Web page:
Another very real danger for private religious schools will be the massive entry into the market by educational entrepreneurs whose primary motivations are financial. Investors have put millions into projects such as the Edison Schools, Kaplan, National Heritage Academies, Nobel Learning, Cambridge Academies, and Advantage Schools. To take advantage of charter school laws and other government money, such schools align themselves with the national standards and support a purposeful religious neutrality.

Since such educational corporations are more likely than private religious schools to have investment capital, these are the type of schools that will likely spring into existence to take advantage of the vouchers. (There are not nearly enough empty seats in private schools at present to accommodate the potential demand.) With the voucher guaranteeing about $4,000 per student, per year, and with no limit on total tuition that can be charged by a school, the profit potential for such schools is significant. (If the voucher had been set at only $1,000-$2,000, the financial incentive would be unlikely to attract for-profit schools into the market. The growth would, instead, be among religious schools.)

The presence of a large number of for-profit, non-religious schools will seriously dilute the voice of religious private schools that would normally resist state mandates on issues related to morality, testing, and hiring. For example, nonsectarian for-profit schools are unlikely to resist laws that would reinstate non-discrimination regulations or laws regarding hiring homosexuals. The recent passage of such laws in California that forbid many private schools that receive government funding from discriminating against homosexual applicants for teaching positions is one of the primary motivations for many private religious schools to support this voucher. So, with passage of the voucher, private schools might ultimately worsen their ability to prevent such legislation in the future.

An insider who works closely with education venture capitalists comments that it is hard to see why secular, for-profit schools would not welcome government strings that would knock out their religious competitors and enlarge their market share as well as their "voice" in determining the future of private education in California.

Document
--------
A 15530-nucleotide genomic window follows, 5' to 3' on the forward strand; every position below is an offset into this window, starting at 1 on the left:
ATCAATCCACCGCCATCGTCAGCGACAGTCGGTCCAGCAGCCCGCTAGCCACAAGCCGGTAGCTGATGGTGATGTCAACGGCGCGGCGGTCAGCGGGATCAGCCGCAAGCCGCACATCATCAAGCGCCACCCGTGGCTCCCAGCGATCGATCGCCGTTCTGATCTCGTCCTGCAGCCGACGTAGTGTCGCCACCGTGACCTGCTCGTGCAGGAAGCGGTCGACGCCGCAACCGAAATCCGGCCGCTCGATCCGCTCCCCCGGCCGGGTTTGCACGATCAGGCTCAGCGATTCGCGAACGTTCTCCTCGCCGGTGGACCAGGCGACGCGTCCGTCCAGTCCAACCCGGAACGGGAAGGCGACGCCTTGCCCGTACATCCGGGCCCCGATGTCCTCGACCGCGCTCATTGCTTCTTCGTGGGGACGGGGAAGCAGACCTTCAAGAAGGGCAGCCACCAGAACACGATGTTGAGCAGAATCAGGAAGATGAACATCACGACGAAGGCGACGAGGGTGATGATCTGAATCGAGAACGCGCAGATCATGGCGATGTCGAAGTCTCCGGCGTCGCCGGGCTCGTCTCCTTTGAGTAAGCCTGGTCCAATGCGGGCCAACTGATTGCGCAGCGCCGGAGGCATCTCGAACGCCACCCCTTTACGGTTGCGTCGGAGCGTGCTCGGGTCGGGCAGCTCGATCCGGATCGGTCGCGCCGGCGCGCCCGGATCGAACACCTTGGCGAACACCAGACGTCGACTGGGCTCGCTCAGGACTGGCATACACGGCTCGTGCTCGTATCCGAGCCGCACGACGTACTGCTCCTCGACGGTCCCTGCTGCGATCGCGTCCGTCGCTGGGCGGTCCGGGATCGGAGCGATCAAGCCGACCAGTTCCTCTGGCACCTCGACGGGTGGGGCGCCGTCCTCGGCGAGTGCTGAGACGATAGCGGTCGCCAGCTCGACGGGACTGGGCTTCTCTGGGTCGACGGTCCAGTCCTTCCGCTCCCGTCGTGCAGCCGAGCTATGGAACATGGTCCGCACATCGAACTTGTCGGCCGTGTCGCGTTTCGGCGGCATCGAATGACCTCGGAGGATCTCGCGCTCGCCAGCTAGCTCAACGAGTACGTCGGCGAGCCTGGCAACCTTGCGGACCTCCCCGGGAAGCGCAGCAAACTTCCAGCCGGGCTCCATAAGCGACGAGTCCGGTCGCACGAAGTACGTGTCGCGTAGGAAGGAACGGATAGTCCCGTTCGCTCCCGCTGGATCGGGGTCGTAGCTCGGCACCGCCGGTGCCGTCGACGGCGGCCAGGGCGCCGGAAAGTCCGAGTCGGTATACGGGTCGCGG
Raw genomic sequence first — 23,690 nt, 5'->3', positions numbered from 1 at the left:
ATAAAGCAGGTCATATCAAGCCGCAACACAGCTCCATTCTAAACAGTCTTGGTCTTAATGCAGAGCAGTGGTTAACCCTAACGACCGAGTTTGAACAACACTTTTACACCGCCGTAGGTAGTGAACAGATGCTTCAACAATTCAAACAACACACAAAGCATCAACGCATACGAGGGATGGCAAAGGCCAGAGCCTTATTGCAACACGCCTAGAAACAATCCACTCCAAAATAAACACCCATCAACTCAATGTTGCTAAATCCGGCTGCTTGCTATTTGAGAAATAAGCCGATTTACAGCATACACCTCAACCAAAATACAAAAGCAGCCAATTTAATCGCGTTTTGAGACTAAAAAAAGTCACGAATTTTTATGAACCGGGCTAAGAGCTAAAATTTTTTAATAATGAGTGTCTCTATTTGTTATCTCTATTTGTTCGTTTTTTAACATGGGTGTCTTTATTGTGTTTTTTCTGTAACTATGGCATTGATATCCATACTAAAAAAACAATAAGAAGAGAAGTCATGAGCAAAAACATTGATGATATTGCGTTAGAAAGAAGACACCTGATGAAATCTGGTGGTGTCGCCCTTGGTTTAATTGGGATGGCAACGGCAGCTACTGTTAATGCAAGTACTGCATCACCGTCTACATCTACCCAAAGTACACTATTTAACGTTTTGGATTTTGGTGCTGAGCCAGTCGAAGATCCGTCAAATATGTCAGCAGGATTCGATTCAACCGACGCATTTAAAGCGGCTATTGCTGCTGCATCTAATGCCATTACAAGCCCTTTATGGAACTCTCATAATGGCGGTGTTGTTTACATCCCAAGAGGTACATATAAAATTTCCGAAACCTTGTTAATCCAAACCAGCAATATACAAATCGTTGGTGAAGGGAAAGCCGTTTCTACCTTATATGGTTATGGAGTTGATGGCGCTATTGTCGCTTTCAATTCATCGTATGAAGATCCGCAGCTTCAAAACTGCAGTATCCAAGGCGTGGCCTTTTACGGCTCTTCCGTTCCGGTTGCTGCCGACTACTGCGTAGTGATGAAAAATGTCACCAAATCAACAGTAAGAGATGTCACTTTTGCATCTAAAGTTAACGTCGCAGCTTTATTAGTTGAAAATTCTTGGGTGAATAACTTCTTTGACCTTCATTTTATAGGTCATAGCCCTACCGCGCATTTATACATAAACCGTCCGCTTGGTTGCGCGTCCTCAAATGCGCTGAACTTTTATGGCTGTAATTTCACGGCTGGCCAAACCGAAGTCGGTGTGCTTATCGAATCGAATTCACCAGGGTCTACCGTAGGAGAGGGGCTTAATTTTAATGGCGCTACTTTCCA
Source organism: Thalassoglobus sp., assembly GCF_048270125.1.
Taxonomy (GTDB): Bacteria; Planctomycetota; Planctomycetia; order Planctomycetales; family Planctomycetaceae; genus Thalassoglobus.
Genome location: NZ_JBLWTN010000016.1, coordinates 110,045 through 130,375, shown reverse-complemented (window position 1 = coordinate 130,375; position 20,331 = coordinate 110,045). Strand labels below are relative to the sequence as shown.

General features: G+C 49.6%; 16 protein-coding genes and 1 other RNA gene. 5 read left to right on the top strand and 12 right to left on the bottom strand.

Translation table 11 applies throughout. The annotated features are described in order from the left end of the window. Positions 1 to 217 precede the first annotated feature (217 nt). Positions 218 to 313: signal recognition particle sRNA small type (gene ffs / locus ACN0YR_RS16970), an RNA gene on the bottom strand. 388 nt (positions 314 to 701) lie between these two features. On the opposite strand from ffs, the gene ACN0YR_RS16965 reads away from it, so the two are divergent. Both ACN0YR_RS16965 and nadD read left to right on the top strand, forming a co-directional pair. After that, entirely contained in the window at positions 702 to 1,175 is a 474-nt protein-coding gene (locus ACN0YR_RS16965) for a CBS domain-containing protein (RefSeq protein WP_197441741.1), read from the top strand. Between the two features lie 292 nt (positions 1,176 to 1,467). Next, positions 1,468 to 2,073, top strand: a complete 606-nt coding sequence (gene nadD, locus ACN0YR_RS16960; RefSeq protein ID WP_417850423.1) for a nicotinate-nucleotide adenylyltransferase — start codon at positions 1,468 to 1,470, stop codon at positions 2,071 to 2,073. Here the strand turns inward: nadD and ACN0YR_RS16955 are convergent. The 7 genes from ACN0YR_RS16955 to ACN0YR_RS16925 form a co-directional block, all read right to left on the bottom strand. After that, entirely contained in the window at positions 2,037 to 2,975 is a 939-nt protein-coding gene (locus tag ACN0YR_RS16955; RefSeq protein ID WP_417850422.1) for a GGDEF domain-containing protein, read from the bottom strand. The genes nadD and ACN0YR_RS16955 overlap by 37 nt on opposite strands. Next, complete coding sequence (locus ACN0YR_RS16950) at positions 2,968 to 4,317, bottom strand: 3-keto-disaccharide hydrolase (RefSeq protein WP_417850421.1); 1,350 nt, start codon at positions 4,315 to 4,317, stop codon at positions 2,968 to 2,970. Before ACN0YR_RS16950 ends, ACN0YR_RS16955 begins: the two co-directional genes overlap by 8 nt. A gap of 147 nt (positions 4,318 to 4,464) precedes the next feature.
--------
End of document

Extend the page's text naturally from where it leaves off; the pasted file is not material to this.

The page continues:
6) Problems for homeschools

One of the most troublesome parts of this initiative has to do with the negative effects on private homeschooling. Some proponents have been dangling the $4,000/year vouchers in front of homeschoolers like the proverbial "carrot on the stick." Since homeschoolers currently operate as private schools under present law, they too qualify for vouchers, and many are being enticed by the idea of the "free money."

Longtime opponents of both vouchers and homeschooling are unlikely to allow homeschoolers to receive vouchers without a fight. There are several ways they can try to prevent this, but the most probable is that they will simply pass legislation to define homeschooling, taking it out of the private school category by creating a specific law for homeschooling. J. Michael Smith, president of Home School Legal Defense Association, opposes this voucher initiative, believing that it will likely result in a homeschool law. This would be very dangerous for private homeschoolers in California.

More than 30 other states have homeschool laws. California private homeschoolers currently have far more freedom than those in most states with these laws. Any homeschool law is bound to be more restrictive and intrusive than the present situation. Once homeschooling has been legislatively redefined as separate from private schooling, homeschoolers will not be able to get vouchers AND they will be saddled with restrictions and requirements not currently imposed on them. We realize that this is an unintended consequence, but it is almost certain to happen if the voucher passes.

Some rationalize that government officials can try to pass a homeschool law whether or not the voucher passes. However, this ignores the political reality of a current lack of incentive (money) and political grounds (fraud) to do so. It is important to recognize that homeschoolers have a much better position from which to mount their defense if they do not take government money. Once they accept vouchers, they are in a poor position to resist regulation. Even if no homeschoolers accepted vouchers, the availability of state funding for them provides the incentive for opponents of home education to push for a homeschool law.